Are Insurance Companies Ready To Post Their Salary Ranges in All Job Postings?



In May of this year, New York City requires all employers who post jobs to add in their salary ranges (National Law Review). This new law will be considered "an unlawful discriminatory practice" for an employer to advertise a job without a minimum and maximum starting salary.   The name of this movement is called "pay transparency. The goal of adding compensation details to all job postings is to set a clear path to equal pay for men and women in the same job. 

This is a fascinating topic. When employers post jobs, they hope to get enough applicants with the "must have" skills needed to be a top performer. A compelling job title and job description get excited supercharge applications for qualified job seekers. If you don't have a stated compensation, you will get all experience levels for your job, with some already making well over your best offer.

While this may be a waste of time, these applicants could become great referral sources.   If you add the salary range to all job postings, you may limit your candidate pool for people already at the top end.   

Twenty-one states have already banned companies from asking applicants' salary history (Florida isn't one of them). In these states, adding salary ranges to job postings is important so employers can feel comfortable giving an offer within their range without having the applicant get disappointed on a lower than expected offer.

We do not have any of these laws in Florida, but we will one day. Here are some pros and cons:

PRO (add compensation to all job postings):

-         Job seekers know exactly what to expect when they apply for a job.

-         It will tighten up job descriptions for the "must haves" to get the maximum salary.

-         Companies with above-average pay structures may gather a competitive advantage over competitors.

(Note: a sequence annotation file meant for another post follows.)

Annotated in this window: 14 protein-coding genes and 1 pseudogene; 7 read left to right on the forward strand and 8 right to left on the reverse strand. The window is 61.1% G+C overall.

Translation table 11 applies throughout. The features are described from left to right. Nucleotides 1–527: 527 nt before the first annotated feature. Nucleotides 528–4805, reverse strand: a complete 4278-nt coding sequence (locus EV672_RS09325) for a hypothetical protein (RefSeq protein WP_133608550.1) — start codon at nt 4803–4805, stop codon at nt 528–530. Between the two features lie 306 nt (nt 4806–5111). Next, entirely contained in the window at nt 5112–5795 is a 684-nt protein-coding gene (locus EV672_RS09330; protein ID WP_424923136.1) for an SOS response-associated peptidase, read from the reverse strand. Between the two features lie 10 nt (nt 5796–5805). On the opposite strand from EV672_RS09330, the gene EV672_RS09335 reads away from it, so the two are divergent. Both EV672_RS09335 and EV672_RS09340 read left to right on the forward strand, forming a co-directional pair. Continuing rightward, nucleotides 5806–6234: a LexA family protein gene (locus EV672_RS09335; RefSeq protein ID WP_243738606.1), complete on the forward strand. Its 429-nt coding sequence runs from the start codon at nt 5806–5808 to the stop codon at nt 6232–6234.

-         Employers may also include all benefits to help bolster the salary ranges.


-         Company may expand salary ranges making it hard to decipher what they are paying.

-         Companies don't want to give up valuable compensation information to their competitors. 

-         Current employees may see the posting and feel underpaid.

-         People may not apply thinking they are over the pay grade.

-         Current employees may leave to go to competitors that are paying more.

This is a very touchy subject for many employers. 

Jobs with complicated pay structures that are constructed to attract and retain employees would be tough to add to a job posting.   In New York City, all the financial institutions are giving colossal pushback on disclosing their compensation ranges. Colorado, where they have a similar law, requires anyone posting a remote job in Colorado to include salary if the person is working from that state. 

Bottom line, for human resource departments that are already trying to deal with post-pandemic issues, the great resignation and lack of applicants, adding salaries to job postings adds more work with an intended outcome that is yet to be determined.

I have no problem with adding salaries to job postings.

I don't think that ever solves the intended issue of pay equality. More time should be spent making sure your jobs have a concrete marketing plan behind them (don't just use Indeed) that casts a wide net on all possible diversified talent. Employers are just looking for skilled people who can do the job and not be a freak. No matter if they are female or male, you can't make a great offer soon enough.

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